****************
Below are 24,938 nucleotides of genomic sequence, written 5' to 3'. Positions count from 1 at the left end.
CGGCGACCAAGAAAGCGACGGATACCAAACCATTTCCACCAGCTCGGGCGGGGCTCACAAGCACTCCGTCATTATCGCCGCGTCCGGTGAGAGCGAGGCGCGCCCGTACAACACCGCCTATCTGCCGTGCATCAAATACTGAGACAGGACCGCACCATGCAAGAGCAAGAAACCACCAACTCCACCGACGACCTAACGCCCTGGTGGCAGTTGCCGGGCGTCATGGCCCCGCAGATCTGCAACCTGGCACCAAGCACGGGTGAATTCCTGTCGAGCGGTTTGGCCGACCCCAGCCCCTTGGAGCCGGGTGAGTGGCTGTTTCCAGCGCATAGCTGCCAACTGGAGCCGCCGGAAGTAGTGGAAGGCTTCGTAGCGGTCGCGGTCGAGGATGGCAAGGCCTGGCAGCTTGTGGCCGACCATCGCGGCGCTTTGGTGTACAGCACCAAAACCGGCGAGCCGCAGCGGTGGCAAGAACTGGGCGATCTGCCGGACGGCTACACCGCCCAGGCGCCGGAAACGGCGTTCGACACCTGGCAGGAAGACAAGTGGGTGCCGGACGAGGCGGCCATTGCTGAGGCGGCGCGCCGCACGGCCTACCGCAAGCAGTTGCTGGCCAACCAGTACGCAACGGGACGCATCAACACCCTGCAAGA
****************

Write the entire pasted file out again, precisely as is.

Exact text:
Below are 24,938 nucleotides of genomic sequence, written 5' to 3'. Positions count from 1 at the left end.
CGGCGACCAAGAAAGCGACGGATACCAAACCATTTCCACCAGCTCGGGCGGGGCTCACAAGCACTCCGTCATTATCGCCGCGTCCGGTGAGAGCGAGGCGCGCCCGTACAACACCGCCTATCTGCCGTGCATCAAATACTGAGACAGGACCGCACCATGCAAGAGCAAGAAACCACCAACTCCACCGACGACCTAACGCCCTGGTGGCAGTTGCCGGGCGTCATGGCCCCGCAGATCTGCAACCTGGCACCAAGCACGGGTGAATTCCTGTCGAGCGGTTTGGCCGACCCCAGCCCCTTGGAGCCGGGTGAGTGGCTGTTTCCAGCGCATAGCTGCCAACTGGAGCCGCCGGAAGTAGTGGAAGGCTTCGTAGCGGTCGCGGTCGAGGATGGCAAGGCCTGGCAGCTTGTGGCCGACCATCGCGGCGCTTTGGTGTACAGCACCAAAACCGGCGAGCCGCAGCGGTGGCAAGAACTGGGCGATCTGCCGGACGGCTACACCGCCCAGGCGCCGGAAACGGCGTTCGACACCTGGCAGGAAGACAAGTGGGTGCCGGACGAGGCGGCCATTGCTGAGGCGGCGCGCCGCACGGCCTACCGCAAGCAGTTGCTGGCCAACCAGTACGCAACGGGACGCATCAACACCCTGCAAGA